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slowing down to the speed of life

March 13, 2010

“Be Here Now”

Ram Dass

Any man who can drive safely while kissing a pretty girl is simply not giving the kiss the attention it deserves.”

Albert Einstein

I have just finished reading a book recommended to me by Lance Giroux of Allied Ronin ( It is called Slowing Down to the Speed of Life – How to create a more peaceful, simpler life from the inside out by Richard Carlson & Joseph Bailey. Lance had suggested I read it during one of the Samurai Game workshops we ran together last year.

In the closing chapter the authors pose the following question:  What do these activities have in common?

  • Making love
  • Reading a thoughtful letter, or an exciting or emotional book
  • Rock climbing
  • Watching a moving film

The answer is that they are all activities in which it is possible to lose ourselves, to become so totally engrossed in the activity that we forget about everything else that is going on in our lives. In my mind it is the same concept of being in the ‘flow’ that Mihaly Csikszentmihalyi discusses in his book of the same name.

Depending on how you spend your day you could create another list of flow activities:

  • Writing a report in your area of interest and expertise
  • Editing together a video or audio track
  • Coordinating a response to an emergency
  • Developing a spreadsheet to manage complex data

Athletes and sportspeople will often speak of being “in the zone” – they are aware of everything on the court or field but don’t hear the crowd until the end of the game. You can be so engrossed in the book or the movie that you don’t hear people entering the room and speaking to you, so focused on your lover that you do not notice the passing of time. There is something about being in this state of flow, of being present that feeds us. Something that makes us want to return regularly to the activity to try to recapture the feeling.

Csikszentmihalyi says that we are at our most productive while we are in flow and that in our workplace we should avoid interruptions as it can take a while to get it back. Carlson and Bailey illustrate the same point by asking what the reader imagines the effect of the question “Have you seen my briefcase?” would be when asked by a lover in the middle of a particularly passionate period of lovemaking?

The flow is lost and we would struggle to get it back. We lose touch with the present and feel cut off from the joy we were feeling. In response to this feeling of loss of flow we buy shoes and harnesses so we can rock climb every weekend, we join the fire brigade or we hunt for the latest best-selling trilogy to keep us engrossed. We focus on the activities that we believe cause us to experience the feeling of flow.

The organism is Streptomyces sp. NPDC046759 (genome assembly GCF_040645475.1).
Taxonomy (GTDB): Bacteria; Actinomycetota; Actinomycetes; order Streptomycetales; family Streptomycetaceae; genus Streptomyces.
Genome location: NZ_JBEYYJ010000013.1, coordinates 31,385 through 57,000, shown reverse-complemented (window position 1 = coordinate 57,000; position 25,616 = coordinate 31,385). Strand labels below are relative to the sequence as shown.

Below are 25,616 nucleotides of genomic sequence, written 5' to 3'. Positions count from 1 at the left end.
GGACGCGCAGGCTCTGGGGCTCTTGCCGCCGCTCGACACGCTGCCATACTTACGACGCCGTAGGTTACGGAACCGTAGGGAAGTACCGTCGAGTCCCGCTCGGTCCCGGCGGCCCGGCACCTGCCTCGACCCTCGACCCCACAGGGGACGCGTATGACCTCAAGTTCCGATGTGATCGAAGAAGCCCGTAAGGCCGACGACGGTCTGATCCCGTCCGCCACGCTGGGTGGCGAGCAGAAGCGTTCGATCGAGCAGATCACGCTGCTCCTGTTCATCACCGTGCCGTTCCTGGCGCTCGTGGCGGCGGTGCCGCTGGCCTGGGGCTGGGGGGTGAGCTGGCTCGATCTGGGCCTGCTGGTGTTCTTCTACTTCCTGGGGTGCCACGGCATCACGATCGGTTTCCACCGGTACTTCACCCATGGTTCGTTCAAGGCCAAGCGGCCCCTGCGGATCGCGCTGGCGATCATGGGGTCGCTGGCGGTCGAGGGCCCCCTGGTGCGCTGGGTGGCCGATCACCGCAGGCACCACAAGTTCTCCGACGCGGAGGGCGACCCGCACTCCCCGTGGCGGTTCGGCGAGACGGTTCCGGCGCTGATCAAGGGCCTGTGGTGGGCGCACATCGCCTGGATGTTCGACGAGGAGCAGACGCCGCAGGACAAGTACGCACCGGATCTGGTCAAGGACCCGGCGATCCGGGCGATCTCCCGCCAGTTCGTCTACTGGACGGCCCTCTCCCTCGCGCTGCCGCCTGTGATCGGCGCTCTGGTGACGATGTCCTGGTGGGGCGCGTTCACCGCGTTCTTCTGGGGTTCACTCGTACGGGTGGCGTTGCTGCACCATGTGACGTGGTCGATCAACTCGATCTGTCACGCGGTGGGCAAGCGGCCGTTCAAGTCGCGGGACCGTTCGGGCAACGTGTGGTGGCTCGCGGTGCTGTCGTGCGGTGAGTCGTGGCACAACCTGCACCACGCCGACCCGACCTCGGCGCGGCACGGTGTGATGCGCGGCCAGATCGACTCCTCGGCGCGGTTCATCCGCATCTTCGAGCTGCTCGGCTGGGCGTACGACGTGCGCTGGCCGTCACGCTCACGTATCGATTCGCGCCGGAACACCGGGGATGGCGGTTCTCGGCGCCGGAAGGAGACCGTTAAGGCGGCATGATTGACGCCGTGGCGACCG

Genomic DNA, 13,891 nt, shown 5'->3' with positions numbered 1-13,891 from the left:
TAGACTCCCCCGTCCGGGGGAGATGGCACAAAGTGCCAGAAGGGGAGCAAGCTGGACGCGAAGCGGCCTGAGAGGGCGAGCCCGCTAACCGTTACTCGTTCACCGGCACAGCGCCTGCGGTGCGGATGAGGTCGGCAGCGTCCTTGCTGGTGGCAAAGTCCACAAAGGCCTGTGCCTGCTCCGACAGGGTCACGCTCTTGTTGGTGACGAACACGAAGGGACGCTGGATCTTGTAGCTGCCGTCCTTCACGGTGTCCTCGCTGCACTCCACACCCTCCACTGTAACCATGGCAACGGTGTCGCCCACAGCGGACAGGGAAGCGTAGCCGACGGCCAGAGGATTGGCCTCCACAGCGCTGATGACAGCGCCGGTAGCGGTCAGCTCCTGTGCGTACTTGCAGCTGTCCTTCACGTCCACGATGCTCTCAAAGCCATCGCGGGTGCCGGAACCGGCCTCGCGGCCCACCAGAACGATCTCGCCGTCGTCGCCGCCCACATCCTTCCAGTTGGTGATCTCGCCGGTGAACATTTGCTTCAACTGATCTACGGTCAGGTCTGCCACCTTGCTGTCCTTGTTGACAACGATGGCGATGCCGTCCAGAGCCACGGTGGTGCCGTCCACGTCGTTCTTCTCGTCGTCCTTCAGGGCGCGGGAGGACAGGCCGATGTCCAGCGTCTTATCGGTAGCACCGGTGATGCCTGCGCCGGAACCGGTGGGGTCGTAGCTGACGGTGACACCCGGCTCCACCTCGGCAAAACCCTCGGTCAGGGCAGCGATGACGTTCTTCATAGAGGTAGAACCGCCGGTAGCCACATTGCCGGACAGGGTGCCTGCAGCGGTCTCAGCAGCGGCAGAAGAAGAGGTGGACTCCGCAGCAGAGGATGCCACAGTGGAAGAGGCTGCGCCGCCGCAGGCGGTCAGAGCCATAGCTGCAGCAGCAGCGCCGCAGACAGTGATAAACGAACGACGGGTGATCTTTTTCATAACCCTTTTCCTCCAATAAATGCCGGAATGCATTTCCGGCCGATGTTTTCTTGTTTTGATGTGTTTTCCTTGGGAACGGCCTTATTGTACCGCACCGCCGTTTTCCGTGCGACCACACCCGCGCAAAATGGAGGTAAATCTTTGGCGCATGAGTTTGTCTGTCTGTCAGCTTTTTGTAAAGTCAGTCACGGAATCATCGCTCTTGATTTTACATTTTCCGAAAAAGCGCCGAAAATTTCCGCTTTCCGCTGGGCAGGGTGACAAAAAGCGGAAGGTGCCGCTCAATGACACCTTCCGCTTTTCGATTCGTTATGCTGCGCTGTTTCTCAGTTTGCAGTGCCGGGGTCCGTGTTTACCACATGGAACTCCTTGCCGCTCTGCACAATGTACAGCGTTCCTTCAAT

In Slowing down the to Speed of Life a different view is offered – that the nature of the activity itself has very little to do with our experience of joy and of flow. Just think about the implications of that for a minute.

If the experience or activity is the cause of our feeling of flow then interruptions would have no impact. We could read the book one line at a time and still be engrossed by the story, or watch a film in thirty-second bites and still be moved to tears.

It is not the activity. Rather it is the attention that we bring to the activity.

The assertion is that for the activities listed in the original question “the more present we are, the more positive our feelings, the more joy and satisfaction we will experience and receive.

Where it really hit home for me was that the implication is that it doesn’t really matter what activity you are doing. If you can bring your attention to it, if you are able to ‘be here now’ you will be able to experience the same joy, the same nourishment that you get from your rock face, film, lover or book.

When applied to ‘boring’ routine tasks at work – joy; the difficult and argumentative customer – joy; the washing of a very dirty pot at the end of a very long day – joy!

From there it is apparently only a small step to Nirvana  – literally. All of the meditative practices that I have come across, and many of the religions, are directed towards being present in each moment, to finding God (in whatever form they might take for you) in each leaf, in the clouds in the sky or in the eyes of your beloved.

So it seems my friend Lance is right when he says that the biggest tip he can give you for getting the most out of a workshop (and life itself I suspect) is “to be here now.”

Nothing more is needed … but nothing less is required.

One Comment leave one →
  1. March 16, 2010 7:21 am

    If you are interested in more information on ‘flow’ there is a great blog by Bruna Martinuzzi that I just came across:

    In it there are some nice connections with the practice of Aikido and with George Leonard’s classic book “Mastery”

    Bruna also links to a TED talk by Mihaly Czikszentmihalyi – you can find that here:

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